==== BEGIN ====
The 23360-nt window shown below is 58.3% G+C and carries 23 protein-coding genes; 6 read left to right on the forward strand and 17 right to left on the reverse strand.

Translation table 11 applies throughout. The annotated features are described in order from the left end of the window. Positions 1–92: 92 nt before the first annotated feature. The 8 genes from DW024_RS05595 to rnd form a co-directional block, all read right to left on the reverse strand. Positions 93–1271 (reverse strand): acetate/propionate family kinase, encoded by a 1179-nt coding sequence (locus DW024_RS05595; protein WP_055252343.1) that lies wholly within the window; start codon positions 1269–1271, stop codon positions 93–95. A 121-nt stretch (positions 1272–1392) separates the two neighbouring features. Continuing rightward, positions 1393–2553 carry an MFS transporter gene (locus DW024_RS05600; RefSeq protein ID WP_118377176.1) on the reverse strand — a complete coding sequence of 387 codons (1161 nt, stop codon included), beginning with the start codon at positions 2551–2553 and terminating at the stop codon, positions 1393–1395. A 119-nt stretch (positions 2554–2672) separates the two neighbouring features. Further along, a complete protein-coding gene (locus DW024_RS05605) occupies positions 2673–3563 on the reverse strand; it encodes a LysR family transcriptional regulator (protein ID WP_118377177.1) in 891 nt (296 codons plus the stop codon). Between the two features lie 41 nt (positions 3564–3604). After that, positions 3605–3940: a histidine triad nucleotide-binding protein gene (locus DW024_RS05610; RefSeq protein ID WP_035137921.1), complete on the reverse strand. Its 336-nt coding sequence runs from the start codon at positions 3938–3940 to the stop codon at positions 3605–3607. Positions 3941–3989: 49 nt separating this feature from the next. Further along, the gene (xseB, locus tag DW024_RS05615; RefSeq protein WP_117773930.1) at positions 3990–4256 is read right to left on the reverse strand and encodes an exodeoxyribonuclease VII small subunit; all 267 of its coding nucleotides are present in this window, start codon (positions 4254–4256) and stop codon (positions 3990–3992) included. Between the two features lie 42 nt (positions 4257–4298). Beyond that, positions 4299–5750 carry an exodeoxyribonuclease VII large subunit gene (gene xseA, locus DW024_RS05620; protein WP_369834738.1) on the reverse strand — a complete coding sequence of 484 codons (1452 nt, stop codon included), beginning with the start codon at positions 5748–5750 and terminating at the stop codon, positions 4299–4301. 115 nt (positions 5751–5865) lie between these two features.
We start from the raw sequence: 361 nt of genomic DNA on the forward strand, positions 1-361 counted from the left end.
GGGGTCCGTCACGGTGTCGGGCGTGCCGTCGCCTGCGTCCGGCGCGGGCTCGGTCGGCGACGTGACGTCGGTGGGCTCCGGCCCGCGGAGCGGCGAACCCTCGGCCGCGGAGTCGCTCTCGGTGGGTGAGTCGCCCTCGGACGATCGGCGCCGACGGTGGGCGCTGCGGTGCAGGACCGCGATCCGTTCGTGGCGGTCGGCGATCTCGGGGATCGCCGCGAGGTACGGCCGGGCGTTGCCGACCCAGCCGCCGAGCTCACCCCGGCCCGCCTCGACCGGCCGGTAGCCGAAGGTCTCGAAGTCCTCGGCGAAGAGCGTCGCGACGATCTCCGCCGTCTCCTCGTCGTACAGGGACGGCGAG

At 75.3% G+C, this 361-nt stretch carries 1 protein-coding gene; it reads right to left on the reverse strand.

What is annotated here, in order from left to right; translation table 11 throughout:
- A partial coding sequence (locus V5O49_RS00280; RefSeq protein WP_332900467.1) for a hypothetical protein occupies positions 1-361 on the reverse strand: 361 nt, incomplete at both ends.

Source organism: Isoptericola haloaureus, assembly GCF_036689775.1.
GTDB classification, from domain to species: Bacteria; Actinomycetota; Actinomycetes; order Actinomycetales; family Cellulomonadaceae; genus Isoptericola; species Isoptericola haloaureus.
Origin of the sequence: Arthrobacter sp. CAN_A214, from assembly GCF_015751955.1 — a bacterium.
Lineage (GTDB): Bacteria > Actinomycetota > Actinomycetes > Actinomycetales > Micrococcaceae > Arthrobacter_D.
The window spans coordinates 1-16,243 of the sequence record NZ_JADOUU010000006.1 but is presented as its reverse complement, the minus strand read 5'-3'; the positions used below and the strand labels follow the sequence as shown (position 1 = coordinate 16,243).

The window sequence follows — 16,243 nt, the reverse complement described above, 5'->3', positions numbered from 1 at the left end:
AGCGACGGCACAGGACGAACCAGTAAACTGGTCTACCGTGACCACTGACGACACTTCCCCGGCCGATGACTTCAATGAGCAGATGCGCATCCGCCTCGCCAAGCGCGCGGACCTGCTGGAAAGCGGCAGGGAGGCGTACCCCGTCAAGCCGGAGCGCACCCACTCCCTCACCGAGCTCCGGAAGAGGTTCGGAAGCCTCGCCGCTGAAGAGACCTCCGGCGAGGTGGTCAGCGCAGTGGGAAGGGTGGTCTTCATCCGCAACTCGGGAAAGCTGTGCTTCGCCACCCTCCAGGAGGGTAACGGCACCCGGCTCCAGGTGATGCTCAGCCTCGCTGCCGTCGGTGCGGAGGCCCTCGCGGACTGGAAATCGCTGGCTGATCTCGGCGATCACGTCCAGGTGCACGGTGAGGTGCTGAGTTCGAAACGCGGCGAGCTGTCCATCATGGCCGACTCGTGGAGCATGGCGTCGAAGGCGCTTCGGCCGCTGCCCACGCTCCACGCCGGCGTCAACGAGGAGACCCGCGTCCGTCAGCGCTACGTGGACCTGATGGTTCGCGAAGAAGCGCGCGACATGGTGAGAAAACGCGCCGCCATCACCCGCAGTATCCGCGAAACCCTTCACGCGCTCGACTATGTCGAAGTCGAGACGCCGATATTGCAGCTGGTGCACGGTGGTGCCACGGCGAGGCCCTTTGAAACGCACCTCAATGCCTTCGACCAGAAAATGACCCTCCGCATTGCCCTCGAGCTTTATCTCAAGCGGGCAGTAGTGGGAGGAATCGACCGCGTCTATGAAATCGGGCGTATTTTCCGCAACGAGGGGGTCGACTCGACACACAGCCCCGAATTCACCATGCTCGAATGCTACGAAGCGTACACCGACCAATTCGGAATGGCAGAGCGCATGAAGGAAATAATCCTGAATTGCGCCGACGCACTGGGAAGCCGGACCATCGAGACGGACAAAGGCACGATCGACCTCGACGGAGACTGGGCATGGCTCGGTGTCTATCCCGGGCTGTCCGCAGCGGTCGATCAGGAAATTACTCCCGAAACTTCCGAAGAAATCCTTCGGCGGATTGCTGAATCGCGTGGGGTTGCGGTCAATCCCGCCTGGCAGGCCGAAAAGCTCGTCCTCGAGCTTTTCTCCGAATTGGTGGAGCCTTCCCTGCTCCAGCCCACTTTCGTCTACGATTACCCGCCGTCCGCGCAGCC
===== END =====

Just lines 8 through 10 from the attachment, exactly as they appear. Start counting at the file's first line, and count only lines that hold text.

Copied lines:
Source organism: Isoptericola haloaureus, assembly GCF_036689775.1.
GTDB classification, from domain to species: Bacteria; Actinomycetota; Actinomycetes; order Actinomycetales; family Cellulomonadaceae; genus Isoptericola; species Isoptericola haloaureus.
Origin of the sequence: Arthrobacter sp. CAN_A214, from assembly GCF_015751955.1 — a bacterium.